Of course, when we received the Bib it was a surprise. It was a great source of pride for the teams and it was validation of all the work we have been doing over the years, and that we have maintained.

Over all these years of work, has there been any one moment that particularly stood out for you?
Working for almost 10 years at Il Gallo d'Oro was something that really made its mark on me. I learned a lot, acquired a lot of knowledge and managed to grow as a person and as a professional, thanks to the entire team there.
Something that also had a big impact, and is essential in this profession, were the trips I took. When you travel you broaden your horizons, you bring with you all the flavours you taste, the people you meet, the cultures you encounter. The places you eat, the new ingredients you discover. All of this enriches you a lot in professional and personal terms, bringing more creativity, making you want to do more to be better.
Each of us is the sum of the baggage we bring with us, which in essence are the trips we take and our life experience. For me, studying abroad and emigrating were defining moments. Despite being difficult, they were fundamental in making me who I am today as a person and as a professional.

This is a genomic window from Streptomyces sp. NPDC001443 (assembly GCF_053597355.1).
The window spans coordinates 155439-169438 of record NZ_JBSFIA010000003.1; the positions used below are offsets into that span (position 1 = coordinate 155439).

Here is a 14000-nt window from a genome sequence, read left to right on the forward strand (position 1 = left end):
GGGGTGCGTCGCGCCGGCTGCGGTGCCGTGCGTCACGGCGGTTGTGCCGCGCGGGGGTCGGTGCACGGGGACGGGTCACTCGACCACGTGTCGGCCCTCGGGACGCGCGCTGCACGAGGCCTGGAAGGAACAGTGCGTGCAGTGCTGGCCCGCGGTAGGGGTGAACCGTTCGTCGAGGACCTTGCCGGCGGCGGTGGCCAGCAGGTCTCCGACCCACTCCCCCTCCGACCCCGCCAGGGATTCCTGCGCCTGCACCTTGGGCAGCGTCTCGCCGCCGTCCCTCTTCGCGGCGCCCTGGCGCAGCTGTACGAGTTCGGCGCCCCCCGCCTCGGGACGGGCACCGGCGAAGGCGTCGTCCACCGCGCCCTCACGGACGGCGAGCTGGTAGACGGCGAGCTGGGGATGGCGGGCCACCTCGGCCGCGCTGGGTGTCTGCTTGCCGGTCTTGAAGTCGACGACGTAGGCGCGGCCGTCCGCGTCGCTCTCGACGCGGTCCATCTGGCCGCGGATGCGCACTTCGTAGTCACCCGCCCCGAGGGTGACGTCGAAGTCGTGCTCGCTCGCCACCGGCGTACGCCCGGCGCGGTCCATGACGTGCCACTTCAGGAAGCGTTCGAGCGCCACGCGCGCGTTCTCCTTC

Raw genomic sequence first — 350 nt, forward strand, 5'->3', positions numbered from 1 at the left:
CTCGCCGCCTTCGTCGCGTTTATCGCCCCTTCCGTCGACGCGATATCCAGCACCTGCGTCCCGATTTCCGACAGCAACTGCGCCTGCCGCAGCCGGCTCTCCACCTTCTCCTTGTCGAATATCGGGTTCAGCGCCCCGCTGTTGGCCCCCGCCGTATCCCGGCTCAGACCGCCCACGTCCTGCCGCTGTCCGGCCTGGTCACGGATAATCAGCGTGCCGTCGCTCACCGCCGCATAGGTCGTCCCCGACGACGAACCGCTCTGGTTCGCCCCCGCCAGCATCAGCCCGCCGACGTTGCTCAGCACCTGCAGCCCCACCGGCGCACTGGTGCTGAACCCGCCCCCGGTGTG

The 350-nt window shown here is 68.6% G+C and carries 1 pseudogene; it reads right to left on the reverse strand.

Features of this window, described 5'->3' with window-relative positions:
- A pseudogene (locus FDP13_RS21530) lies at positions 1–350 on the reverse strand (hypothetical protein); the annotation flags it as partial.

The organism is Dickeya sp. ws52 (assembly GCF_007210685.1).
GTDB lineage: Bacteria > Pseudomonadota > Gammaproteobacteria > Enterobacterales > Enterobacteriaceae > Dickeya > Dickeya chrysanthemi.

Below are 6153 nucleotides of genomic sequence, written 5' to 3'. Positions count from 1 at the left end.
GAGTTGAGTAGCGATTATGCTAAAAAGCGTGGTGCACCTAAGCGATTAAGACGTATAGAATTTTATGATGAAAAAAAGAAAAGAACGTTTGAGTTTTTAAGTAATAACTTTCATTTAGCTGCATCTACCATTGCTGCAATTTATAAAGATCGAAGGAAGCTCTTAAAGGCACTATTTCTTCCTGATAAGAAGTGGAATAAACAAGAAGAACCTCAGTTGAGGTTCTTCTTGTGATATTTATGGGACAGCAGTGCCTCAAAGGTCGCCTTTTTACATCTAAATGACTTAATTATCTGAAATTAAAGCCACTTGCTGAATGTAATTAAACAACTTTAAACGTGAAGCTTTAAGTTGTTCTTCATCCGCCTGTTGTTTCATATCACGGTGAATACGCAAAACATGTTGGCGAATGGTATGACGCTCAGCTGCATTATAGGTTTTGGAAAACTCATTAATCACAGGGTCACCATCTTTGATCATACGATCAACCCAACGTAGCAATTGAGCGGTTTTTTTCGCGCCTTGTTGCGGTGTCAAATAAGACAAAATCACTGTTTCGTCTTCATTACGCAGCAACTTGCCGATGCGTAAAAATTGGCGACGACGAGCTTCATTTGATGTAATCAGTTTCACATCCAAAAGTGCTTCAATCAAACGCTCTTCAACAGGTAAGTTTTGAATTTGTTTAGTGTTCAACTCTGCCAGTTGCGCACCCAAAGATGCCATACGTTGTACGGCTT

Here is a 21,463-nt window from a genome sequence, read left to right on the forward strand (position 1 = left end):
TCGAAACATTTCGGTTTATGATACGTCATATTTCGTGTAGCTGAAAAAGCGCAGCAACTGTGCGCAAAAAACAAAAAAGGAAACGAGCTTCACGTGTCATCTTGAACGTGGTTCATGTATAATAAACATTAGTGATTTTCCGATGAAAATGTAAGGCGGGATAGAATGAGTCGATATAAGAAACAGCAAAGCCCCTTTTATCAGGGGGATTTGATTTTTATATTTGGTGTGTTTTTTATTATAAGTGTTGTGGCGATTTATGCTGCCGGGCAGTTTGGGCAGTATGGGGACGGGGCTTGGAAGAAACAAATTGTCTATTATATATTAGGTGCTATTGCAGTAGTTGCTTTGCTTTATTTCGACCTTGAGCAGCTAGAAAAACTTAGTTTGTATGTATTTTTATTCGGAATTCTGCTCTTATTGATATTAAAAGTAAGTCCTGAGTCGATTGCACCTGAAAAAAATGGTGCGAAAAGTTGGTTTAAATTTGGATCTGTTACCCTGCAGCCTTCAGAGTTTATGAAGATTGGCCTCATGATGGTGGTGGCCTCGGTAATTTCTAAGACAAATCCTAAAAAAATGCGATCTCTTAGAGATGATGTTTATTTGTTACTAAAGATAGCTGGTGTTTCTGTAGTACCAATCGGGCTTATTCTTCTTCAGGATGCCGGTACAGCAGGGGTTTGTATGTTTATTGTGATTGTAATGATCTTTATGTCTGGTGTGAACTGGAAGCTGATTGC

After this recognition, what are your next goals and ambitions?
Our main goals and ambitions are to continue searching and evolving. Tasting a lot, experiencing new flavours, acquiring more knowledge, new techniques and ways of working with ingredients.

Do you have any advice you can share with your professional colleagues?
Above all, perseverance. This is a profession that requires a lot of dedication, endeavour, commitment and, above all, a love for what you do. It's an area where you need to have taste, where you always have to study, be interested and want to know more. You have to keep updating yourself, tasting a lot, eating in new and different places and, above all, travelling!